Safety Ground Conditioning

0 Members and 1 Guest are viewing this topic. Read 14666 times.

Occam

Safety Ground Conditioning
« on: 11 Aug 2013, 05:44 pm »
A while back, an occasional poster, rdsu, asked about ground conditioning chokes -
Interesting! :)

On Felix Topic, the authors and testers found that the best chokes for amplifiers, at 115V, that doesn't constraint dynamics, are the JW Miller 17A ou 20A. For 230V the 9.3A was used with success, maybe because of more current available...

Even the JW Miller 9.3A has more Inductance and less DC Resistance than Coilcraft 5A.

I have a friend that use Coilcraft 10A for their Amplifier, and he likes the result...

Did you also test them?

For Earth, you can try Schurter DENO ...

I think these Schurter doohickeys are ideal for their task, providing substantial inductance in a very small, purpose built package. I'm surprised no one has commented positively.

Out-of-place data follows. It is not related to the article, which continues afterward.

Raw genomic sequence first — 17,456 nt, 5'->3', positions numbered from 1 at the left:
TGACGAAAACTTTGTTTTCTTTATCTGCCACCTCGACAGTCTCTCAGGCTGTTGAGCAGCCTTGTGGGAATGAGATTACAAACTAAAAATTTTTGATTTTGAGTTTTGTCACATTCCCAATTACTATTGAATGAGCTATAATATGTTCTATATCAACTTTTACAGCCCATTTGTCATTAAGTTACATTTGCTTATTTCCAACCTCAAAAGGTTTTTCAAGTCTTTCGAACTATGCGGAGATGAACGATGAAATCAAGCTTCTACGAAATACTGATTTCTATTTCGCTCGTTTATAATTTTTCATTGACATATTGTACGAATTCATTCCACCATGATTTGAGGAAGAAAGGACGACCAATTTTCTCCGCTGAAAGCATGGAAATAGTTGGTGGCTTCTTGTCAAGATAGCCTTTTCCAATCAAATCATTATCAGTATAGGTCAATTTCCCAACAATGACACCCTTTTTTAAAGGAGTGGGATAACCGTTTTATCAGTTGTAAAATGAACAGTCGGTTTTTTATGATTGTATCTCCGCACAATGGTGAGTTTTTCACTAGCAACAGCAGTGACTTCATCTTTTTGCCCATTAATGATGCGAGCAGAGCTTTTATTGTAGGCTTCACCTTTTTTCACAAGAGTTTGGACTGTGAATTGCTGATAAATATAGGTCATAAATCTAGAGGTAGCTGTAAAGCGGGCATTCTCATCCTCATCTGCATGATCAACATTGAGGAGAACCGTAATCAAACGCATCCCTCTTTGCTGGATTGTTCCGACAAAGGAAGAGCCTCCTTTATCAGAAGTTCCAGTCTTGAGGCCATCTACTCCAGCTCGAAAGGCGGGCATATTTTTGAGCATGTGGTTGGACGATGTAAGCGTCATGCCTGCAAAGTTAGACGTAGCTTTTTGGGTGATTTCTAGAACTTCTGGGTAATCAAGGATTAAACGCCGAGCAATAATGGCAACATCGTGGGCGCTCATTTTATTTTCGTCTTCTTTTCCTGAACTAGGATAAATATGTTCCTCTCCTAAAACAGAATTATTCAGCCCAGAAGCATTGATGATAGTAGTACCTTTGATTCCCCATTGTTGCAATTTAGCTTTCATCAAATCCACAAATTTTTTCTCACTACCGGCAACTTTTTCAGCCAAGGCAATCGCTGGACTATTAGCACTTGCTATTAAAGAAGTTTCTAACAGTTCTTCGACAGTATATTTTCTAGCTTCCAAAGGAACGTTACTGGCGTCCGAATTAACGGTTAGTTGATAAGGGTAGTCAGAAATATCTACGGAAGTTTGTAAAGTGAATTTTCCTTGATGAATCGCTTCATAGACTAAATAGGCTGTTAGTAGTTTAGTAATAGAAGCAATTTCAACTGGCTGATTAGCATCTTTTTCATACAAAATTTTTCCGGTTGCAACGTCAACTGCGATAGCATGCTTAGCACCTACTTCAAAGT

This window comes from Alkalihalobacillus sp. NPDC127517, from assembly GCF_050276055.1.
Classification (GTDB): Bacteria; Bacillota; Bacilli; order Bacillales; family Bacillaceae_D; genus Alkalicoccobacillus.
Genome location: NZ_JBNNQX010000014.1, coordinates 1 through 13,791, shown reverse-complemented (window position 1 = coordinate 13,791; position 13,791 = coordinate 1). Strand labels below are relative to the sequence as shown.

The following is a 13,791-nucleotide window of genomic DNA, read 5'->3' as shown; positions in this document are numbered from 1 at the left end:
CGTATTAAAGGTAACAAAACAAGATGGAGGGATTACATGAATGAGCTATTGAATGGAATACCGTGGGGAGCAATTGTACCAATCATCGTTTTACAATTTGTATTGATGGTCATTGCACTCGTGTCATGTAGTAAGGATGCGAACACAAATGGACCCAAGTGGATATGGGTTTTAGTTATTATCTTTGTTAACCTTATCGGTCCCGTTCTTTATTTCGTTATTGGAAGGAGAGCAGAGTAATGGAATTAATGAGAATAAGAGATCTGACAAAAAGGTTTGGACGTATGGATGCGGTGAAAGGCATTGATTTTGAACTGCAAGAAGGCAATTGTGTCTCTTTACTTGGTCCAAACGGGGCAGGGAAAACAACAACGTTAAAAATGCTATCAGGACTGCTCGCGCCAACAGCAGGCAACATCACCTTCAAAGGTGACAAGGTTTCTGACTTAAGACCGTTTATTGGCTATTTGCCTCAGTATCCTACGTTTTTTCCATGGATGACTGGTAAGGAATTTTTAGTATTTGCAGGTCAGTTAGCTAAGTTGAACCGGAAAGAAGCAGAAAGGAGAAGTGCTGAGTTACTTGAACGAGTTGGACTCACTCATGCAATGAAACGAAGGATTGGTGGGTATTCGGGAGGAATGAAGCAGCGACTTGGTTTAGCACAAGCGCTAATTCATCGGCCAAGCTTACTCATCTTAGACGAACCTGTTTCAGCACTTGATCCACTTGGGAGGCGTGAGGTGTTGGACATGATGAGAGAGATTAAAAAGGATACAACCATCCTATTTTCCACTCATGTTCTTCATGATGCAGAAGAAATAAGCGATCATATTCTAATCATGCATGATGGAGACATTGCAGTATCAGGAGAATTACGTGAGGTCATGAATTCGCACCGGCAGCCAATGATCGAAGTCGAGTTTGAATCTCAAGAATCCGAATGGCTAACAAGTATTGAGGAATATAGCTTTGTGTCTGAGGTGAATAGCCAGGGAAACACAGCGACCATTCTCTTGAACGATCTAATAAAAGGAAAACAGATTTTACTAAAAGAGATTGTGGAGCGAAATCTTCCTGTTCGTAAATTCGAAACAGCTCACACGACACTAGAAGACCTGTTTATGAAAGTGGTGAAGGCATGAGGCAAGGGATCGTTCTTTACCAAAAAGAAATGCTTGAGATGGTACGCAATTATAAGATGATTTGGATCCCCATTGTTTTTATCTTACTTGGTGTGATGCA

« Last Edit: 11 Aug 2013, 11:26 pm by Occam »

Folsom

Re: Safety Ground Conditioning
« Reply #1 on: 12 Aug 2013, 12:32 am »
Occam,

After learning about the DENO units I ordered a few. You know what? I like them. I plan to continue use of them. The key to this is to use star wiring that is fed by the DENO, into isolated ground sockets. The box can be grounded before the DENO, or not. Another method is to use a grounding plate that is isolated from the box (connected, not as wire), then the DENO, and then isolated star grounding. The best part is they are cheap, so the added price to a unit is negligible.